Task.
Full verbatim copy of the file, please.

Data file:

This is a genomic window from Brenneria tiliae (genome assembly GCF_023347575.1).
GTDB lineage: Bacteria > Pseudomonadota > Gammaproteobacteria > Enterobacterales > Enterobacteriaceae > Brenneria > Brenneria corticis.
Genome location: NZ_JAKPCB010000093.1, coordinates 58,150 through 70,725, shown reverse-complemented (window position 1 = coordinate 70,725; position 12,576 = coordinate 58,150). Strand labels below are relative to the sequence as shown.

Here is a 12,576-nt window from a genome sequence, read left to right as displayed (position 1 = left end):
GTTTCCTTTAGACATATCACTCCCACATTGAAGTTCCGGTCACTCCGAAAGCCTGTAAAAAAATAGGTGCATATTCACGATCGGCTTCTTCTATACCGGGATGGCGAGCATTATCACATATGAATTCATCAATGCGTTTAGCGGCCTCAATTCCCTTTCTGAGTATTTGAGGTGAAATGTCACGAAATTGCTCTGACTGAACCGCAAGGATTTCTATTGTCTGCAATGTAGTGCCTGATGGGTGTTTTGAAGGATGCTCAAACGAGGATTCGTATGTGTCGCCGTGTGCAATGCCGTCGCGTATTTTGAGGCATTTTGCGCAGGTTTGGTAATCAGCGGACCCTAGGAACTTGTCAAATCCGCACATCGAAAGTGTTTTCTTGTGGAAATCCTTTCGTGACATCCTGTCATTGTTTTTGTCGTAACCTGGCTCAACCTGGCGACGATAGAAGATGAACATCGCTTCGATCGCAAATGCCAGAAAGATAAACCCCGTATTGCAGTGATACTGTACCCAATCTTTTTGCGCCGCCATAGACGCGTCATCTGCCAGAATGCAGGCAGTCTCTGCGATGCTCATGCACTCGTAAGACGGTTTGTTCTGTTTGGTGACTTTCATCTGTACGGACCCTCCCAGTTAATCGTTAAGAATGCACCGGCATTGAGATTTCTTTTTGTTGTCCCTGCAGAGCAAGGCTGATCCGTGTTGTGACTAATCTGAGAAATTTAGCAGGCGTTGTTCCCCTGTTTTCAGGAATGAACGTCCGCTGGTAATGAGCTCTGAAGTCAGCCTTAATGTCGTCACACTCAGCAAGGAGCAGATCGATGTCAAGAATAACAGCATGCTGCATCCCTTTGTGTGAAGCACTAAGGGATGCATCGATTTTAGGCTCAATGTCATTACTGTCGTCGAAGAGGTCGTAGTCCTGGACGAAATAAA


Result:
This is a genomic window from Brenneria tiliae (genome assembly GCF_023347575.1).
GTDB lineage: Bacteria > Pseudomonadota > Gammaproteobacteria > Enterobacterales > Enterobacteriaceae > Brenneria > Brenneria corticis.
Genome location: NZ_JAKPCB010000093.1, coordinates 58,150 through 70,725, shown reverse-complemented (window position 1 = coordinate 70,725; position 12,576 = coordinate 58,150). Strand labels below are relative to the sequence as shown.

Here is a 12,576-nt window from a genome sequence, read left to right as displayed (position 1 = left end):
GTTTCCTTTAGACATATCACTCCCACATTGAAGTTCCGGTCACTCCGAAAGCCTGTAAAAAAATAGGTGCATATTCACGATCGGCTTCTTCTATACCGGGATGGCGAGCATTATCACATATGAATTCATCAATGCGTTTAGCGGCCTCAATTCCCTTTCTGAGTATTTGAGGTGAAATGTCACGAAATTGCTCTGACTGAACCGCAAGGATTTCTATTGTCTGCAATGTAGTGCCTGATGGGTGTTTTGAAGGATGCTCAAACGAGGATTCGTATGTGTCGCCGTGTGCAATGCCGTCGCGTATTTTGAGGCATTTTGCGCAGGTTTGGTAATCAGCGGACCCTAGGAACTTGTCAAATCCGCACATCGAAAGTGTTTTCTTGTGGAAATCCTTTCGTGACATCCTGTCATTGTTTTTGTCGTAACCTGGCTCAACCTGGCGACGATAGAAGATGAACATCGCTTCGATCGCAAATGCCAGAAAGATAAACCCCGTATTGCAGTGATACTGTACCCAATCTTTTTGCGCCGCCATAGACGCGTCATCTGCCAGAATGCAGGCAGTCTCTGCGATGCTCATGCACTCGTAAGACGGTTTGTTCTGTTTGGTGACTTTCATCTGTACGGACCCTCCCAGTTAATCGTTAAGAATGCACCGGCATTGAGATTTCTTTTTGTTGTCCCTGCAGAGCAAGGCTGATCCGTGTTGTGACTAATCTGAGAAATTTAGCAGGCGTTGTTCCCCTGTTTTCAGGAATGAACGTCCGCTGGTAATGAGCTCTGAAGTCAGCCTTAATGTCGTCACACTCAGCAAGGAGCAGATCGATGTCAAGAATAACAGCATGCTGCATCCCTTTGTGTGAAGCACTAAGGGATGCATCGATTTTAGGCTCAATGTCATTACTGTCGTCGAAGAGGTCGTAGTCCTGGACGAAATAAA